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The ousting of Corbyn and the Starmer coup

30 October 2020

Jeremy Corbyn says that the allegations of antisemitism against the British Labour Party are exaggerated.  That it appeared that one third of the party were antisemites when the cases brought forward involved a minute fraction of  the membership.

That provoked the astonishing reaction of his immediate suspension, with the leadership scrabbling to define a charge to justify their action.

But first things first. Is Jeremy right in his assertions?

Of course he is! Any examination of the report shows that the detail focuses on a few cases, themselves of doubtful evidential value.

Jeremy stops with his stubborn assertion of truth, but there is more to be said. If there is only the most flimsy of cases behind the tumult then the Equality and Human Rights Commission (EHRC) has acted in bad faith, the complainants are acting in bad faith and the Labour leadership and right wing are acting in bad faith.

Let's start with the EHRC. A government funded commission kept on a short leash by the administration, with some members having connections with the Tory party. Former members have expressed sharp criticism of the institution and its record has been abysmal. A report on racism was diluted by giving equal weight to a tiny number of complaints of racism against whites. The commission delayed multiple cases of Islamophobia against the Tories and eventually refused to investigate. They enthusiastically took up the case against Labour even though it is historically the party opposed to racism and antisemitism in a sea of Tory bigotry.

The complainants, the Jewish Labour Movement and the Campaign Against Antisemitism, have fairly transparent motives. The CAA was established during the Gaza bombardment of 2014, to drown out criticism of Israel by silencing the critics  with claims that they were anti-semitic. The JLM have direct links with the far right Israeli labour party, now in the government of occupation in Palestine.

The Israeli government had been caught off-balance by the BDS boycott movement and had mobilised around the world to ensure that criticism of the occupation of Palestine was labelled anti-semitic. Leading spokesman Regev was sent to Britain,  as was a Mossad agent caught boasting of controlling front organisations in both Labour and Conservative parties.

The Israeli campaign was eagerly supported by the majority Blair faction in the parliamentary party. Their drive to delegitimise criticism of Israel also allowed them to pick off leading Corbyn supporters who supported  Palestine.

Their victory was when Corbyn accepted a declaration that criticism of Israel was itself antisemitism and this was the foundation of the EHRC investigation and report.

However Corbyn has proven unequal to the task of building a socialist movement.  He accepts the EHRC report and strains at the fine detail. All along he has bent over backwards to placate the right rather than fight for a socialist movement that would exclude them.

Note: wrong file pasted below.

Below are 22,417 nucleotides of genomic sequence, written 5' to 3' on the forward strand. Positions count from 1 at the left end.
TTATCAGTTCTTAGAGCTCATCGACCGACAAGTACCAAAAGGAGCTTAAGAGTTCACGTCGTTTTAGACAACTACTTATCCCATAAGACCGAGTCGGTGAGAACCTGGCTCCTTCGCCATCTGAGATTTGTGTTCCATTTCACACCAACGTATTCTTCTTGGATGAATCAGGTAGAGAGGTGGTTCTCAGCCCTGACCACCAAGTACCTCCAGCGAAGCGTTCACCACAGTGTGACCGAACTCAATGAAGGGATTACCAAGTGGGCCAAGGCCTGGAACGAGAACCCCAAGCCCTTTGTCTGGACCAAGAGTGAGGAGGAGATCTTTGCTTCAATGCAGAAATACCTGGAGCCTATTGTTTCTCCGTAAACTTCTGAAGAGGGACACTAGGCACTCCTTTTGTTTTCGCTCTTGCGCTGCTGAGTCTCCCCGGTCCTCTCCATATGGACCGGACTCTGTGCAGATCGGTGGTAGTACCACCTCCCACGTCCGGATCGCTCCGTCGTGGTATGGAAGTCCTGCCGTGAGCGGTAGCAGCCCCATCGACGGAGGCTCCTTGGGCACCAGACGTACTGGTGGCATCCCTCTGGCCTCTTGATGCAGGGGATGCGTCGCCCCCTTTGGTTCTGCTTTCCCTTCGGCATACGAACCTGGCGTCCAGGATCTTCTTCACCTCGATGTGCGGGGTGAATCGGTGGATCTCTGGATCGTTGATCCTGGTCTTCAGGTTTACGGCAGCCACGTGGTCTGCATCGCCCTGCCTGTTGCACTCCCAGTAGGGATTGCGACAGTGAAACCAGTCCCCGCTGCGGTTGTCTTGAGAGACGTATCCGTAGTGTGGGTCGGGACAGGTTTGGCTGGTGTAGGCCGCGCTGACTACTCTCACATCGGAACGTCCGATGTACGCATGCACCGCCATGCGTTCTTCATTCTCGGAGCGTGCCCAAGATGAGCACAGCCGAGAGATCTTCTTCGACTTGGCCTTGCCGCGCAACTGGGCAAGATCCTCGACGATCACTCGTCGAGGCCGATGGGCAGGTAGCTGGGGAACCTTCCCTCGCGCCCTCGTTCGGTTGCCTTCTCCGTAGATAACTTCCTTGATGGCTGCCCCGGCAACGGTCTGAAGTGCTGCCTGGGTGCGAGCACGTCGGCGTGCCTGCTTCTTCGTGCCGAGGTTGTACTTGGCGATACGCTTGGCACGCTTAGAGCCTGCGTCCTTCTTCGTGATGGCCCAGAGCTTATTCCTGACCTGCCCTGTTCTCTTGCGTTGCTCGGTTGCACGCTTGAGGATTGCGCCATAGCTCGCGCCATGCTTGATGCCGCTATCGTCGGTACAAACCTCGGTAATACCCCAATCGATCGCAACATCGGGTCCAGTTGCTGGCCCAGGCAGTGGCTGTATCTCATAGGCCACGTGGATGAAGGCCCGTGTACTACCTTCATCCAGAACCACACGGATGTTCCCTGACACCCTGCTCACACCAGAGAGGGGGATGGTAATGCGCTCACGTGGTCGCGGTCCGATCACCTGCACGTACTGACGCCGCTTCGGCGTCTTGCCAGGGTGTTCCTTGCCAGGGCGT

Of course we should defend Corbyn, but that will not answer the urgent questions that face socialists.  Calls for unity will not wash, nor will arguments that division will lead to electoral defeat. The fact is that Corbynism has been crushed and "Sir Keir" has reinstated the patriotic little England party of the past - a "socialist" movement that reveres royalty, the military and faded imperial glamour.  There is little to distinguish the parliamentary party from their Tory opposites and strategy is to avoid political issues and simply pose as a safe pair of hands that would handle Brexit and Covid-19 more efficiently than the current government.

As things stand, the fight to reinstate Corbyn will concentrate on tactical issues and the need for unity,  even though the Labour leadership have already demonstrated that they would rather loose than win under Corbyn. Likewise debates about being inside or outside the Labour Party mean little without a programme of action for the working class.

The supporters of Corbyn are clearly an advanced section of the working class and of keen interest to socialists. The call should be for a guaranteed standard of life for workers without food banks or emergency accommodation, public health above commercial interests and a reversal of Brexit. Militants can learn from experience that these aims cannot be met within the Labour Party and an action programme will see workers organised inside and out. A platform would give grounds for pressuring union leaders such as Len McCluskey, who want to express unhappiness while cleaving to the idea of a future Labour government as the saviour of the workers.

The combination of opportunism and demoralisation that characterises many socialist groups at the moment means that they are unable to unite and respond to this despicable attack from the right. Many still hold to Lexit illusions despite the massive shift to the right taking place in front of their eyes.  It is up to those who can unite to do so. Parliamentary reformism will not produce socialism. We must advocate for strike, for civil disobedience and for insurrection.

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